Exactly a year ago today, I wrote a column on the life of Gardner Dow, the only UConn student-athlete to ever die from an athletic injury. For those who may not know, Dow passed away on Sept. 27, 1919 after taking an inadvertent knee to the head while tackling a punt returner in the fourth quarter of a football game between the Connecticut Agricultural College Aggies (now the UConn Huskies) and the University of New Hampshire.
After being carried off the field, Dow’s condition quickly deteriorated, and he eventually passed away a little after 7 p.m. at a New Hampshire fraternity house. As word reached Storrs, Connecticut, the school was devastated by the news.
An excerpt from the October 3, 1919 edition of The Connecticut Campus produced after Dow’s death described the ceremony as students and faculty gathered at Hawley Armory to mourn the loss of one of their own.
“All who attended said that never before was an exercise held at this institution which surpassed this one,” the article read. “It was short, it was plain, but it was impressive. Just as Gardner Dow’s memory will always be with us, so will the remembrance of the College Exercsises in his honor be an everlasting jewel to us.”
With the 97th anniversary of his death occurring this past Monday and The Daily Campus celebrating 120 years in print, it seemed fitting to not only revisit Dow’s life and legacy, but also the field that bared his name and stood at the center of campus for so many years.
Shortly after the news of Dow’s death, members of the Athletic Association voted to name the school’s athletic field in his memory. Just a few months later, Gardner Dow Field was officially dedicated on May 22, 1920. A plaque commemorating the dedication was attached to Hawley Armory, and although it has moved slightly from it’s original location, the plaque can still be seen today on back side of the Armory, facing out toward Oak Hall.
Dow Field served UConn athletics in some form for over 40 years since it was officially dedicated in Dow’s name as a home to the football, soccer, baseball and track teams. The area the entire field itself covered was huge, beginning at the back of Hawley Armory, extending out wide to Fairfield Way and the way to where the Psychology Building is today.
Football was played at Dow Field up until Memorial Stadium was erected in 1953 and soccer was played there all the way until 1968; one of the last teams to use the field. One year later, Morrone Stadium was constructed and the Huskies moved their soccer games over there. Eventually, the cinder track and baseball fields would fade away as well.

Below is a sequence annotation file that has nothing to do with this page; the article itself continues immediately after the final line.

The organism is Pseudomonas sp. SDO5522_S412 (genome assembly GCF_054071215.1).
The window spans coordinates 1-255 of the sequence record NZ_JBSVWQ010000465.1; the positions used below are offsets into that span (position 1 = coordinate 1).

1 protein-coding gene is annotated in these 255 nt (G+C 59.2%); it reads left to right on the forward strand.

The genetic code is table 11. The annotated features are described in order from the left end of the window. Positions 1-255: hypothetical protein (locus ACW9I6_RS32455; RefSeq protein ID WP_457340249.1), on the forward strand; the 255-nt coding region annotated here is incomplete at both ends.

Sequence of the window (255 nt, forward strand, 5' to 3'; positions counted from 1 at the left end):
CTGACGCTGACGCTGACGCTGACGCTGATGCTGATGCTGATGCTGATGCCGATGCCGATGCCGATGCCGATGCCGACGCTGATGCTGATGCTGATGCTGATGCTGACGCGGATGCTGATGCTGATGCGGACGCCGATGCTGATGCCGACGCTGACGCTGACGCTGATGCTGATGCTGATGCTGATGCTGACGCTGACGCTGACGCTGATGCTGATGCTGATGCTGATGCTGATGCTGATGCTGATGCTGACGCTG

As time went on, Dow Field has been occupied by a multitude of buildings in the center of campus, including Oak Hall, the business school, the Whetten Graduate Center, the library and Connecticut Commons, now the spot of the future student recreation center.
As the buildings were built, Dow Field and the memory of Gardner Dow began to fade away. During this time, the plaque outside of Hawley Armory was blocked for many years by the old Co-Op building, but was made visible once again when the Co-Op was brought down to make way for Oak Hall.
With Dow’s plaque and legacy back in visibility, it feels right to shine a light on his story. After all, this student-athlete quite literally left his life on the field and was by all accounts someone who truly embodied what it meant to be apart of the school we now call UConn. His unique and tragic story should continue to live on through the field named after him. Although it doesn’t exist in its original form anymore, every UConn student has walked on it in some form, so it should be remembered justly.
This poem from the October 17, 1919 issue of The Connecticut Campus says it best:
“No monument or stone have we, to help hold dear the memory, of one who with us worked and play’d.
But on that field where oft we fight, to hold on high the Blue and White, We’ve placed the name that cannot fade.
And as he fought and played the game, Let those who follow do the same. Play hard! With victory, not shame, Upon that field which bears his name.”
While the field is no longer in existence, keep in mind the legacy that Gardner Dow left and continues to leave on this ever-changing campus.